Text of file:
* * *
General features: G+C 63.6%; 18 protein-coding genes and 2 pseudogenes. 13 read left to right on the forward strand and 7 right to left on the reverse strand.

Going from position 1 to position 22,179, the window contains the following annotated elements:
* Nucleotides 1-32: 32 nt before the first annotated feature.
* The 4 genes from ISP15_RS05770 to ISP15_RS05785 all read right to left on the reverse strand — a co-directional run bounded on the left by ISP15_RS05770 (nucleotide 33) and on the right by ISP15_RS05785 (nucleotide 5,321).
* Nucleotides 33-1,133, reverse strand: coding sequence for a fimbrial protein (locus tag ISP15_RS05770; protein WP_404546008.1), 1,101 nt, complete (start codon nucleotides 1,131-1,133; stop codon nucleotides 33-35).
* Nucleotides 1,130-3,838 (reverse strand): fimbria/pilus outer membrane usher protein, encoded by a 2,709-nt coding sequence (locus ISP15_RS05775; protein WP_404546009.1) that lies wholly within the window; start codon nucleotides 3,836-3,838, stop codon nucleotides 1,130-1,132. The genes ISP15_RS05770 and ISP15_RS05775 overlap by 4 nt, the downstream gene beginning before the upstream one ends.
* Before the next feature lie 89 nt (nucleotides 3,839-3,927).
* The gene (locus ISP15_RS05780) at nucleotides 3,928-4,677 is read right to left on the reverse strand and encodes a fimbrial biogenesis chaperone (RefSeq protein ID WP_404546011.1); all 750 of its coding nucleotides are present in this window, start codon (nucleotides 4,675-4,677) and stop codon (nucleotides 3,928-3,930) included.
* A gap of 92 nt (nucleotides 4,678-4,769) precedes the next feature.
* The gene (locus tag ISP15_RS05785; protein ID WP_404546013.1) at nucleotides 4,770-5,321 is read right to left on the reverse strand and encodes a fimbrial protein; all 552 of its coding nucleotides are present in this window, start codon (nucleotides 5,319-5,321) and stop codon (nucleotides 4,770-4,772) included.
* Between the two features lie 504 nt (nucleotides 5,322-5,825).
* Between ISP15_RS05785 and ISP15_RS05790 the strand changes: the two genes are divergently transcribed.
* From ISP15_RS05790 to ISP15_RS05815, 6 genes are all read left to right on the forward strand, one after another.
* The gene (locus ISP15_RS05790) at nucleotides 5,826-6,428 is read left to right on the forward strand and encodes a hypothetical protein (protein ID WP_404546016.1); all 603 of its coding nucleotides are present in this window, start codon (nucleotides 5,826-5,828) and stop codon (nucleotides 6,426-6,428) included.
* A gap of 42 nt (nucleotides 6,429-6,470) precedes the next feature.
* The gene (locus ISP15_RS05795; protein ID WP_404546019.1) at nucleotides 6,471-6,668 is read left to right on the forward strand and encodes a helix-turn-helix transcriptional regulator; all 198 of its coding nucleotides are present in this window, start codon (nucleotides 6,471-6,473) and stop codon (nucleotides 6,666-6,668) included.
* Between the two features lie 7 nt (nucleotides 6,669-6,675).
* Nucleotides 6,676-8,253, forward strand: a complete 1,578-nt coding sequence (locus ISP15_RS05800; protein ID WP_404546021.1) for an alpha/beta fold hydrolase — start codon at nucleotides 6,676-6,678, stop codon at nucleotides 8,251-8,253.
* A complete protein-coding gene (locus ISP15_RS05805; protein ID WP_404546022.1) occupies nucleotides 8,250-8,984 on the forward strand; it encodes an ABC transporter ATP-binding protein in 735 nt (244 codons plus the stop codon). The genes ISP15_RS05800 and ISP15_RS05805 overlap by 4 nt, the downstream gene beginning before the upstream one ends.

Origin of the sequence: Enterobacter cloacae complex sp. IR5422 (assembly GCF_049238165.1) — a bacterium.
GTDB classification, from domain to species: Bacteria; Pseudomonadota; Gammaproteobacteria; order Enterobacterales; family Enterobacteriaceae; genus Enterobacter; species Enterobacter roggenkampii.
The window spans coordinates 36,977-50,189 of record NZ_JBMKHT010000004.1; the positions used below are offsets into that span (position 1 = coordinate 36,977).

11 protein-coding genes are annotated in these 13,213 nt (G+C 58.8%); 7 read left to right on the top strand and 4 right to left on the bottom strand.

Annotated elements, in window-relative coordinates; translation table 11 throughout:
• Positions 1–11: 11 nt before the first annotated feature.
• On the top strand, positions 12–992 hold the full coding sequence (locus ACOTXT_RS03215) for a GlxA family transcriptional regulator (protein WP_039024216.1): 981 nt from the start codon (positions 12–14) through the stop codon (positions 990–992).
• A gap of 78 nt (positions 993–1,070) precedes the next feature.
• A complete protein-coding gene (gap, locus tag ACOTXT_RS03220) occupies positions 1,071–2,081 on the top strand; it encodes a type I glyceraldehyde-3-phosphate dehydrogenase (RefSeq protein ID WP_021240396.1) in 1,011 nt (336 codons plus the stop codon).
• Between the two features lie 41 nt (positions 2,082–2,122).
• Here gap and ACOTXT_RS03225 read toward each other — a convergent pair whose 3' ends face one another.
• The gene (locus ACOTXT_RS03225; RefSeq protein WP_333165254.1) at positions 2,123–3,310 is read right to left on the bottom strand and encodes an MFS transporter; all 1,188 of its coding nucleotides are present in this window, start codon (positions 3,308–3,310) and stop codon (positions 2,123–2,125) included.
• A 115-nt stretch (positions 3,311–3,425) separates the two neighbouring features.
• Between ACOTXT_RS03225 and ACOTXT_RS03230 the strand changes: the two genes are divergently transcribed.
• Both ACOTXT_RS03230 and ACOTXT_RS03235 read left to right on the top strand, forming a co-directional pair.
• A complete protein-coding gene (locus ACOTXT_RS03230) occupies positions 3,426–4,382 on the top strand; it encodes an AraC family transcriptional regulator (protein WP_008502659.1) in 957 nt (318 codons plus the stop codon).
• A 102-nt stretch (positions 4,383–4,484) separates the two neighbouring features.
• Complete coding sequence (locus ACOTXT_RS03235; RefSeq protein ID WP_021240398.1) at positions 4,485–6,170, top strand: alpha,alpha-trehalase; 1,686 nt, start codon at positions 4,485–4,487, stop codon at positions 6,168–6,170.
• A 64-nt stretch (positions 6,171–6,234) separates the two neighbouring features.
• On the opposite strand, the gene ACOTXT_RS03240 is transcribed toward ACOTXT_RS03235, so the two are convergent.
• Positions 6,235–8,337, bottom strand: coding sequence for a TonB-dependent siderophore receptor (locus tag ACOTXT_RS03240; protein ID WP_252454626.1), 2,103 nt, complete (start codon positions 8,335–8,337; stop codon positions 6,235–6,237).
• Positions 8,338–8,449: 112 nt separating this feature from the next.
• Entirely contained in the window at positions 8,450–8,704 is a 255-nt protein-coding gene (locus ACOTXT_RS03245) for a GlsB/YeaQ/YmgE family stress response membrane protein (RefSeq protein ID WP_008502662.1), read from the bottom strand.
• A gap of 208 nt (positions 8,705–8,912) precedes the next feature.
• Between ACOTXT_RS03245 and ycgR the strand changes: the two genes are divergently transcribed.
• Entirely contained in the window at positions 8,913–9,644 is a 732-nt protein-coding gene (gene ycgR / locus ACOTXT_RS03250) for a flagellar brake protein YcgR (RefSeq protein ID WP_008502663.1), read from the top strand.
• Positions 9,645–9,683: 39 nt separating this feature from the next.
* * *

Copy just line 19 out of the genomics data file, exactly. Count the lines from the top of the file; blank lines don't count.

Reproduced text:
* A complete protein-coding gene (locus ISP15_RS05805; protein ID WP_404546022.1) occupies nucleotides 8,250-8,984 on the forward strand; it encodes an ABC transporter ATP-binding protein in 735 nt (244 codons plus the stop codon). The genes ISP15_RS05800 and ISP15_RS05805 overlap by 4 nt, the downstream gene beginning before the upstream one ends.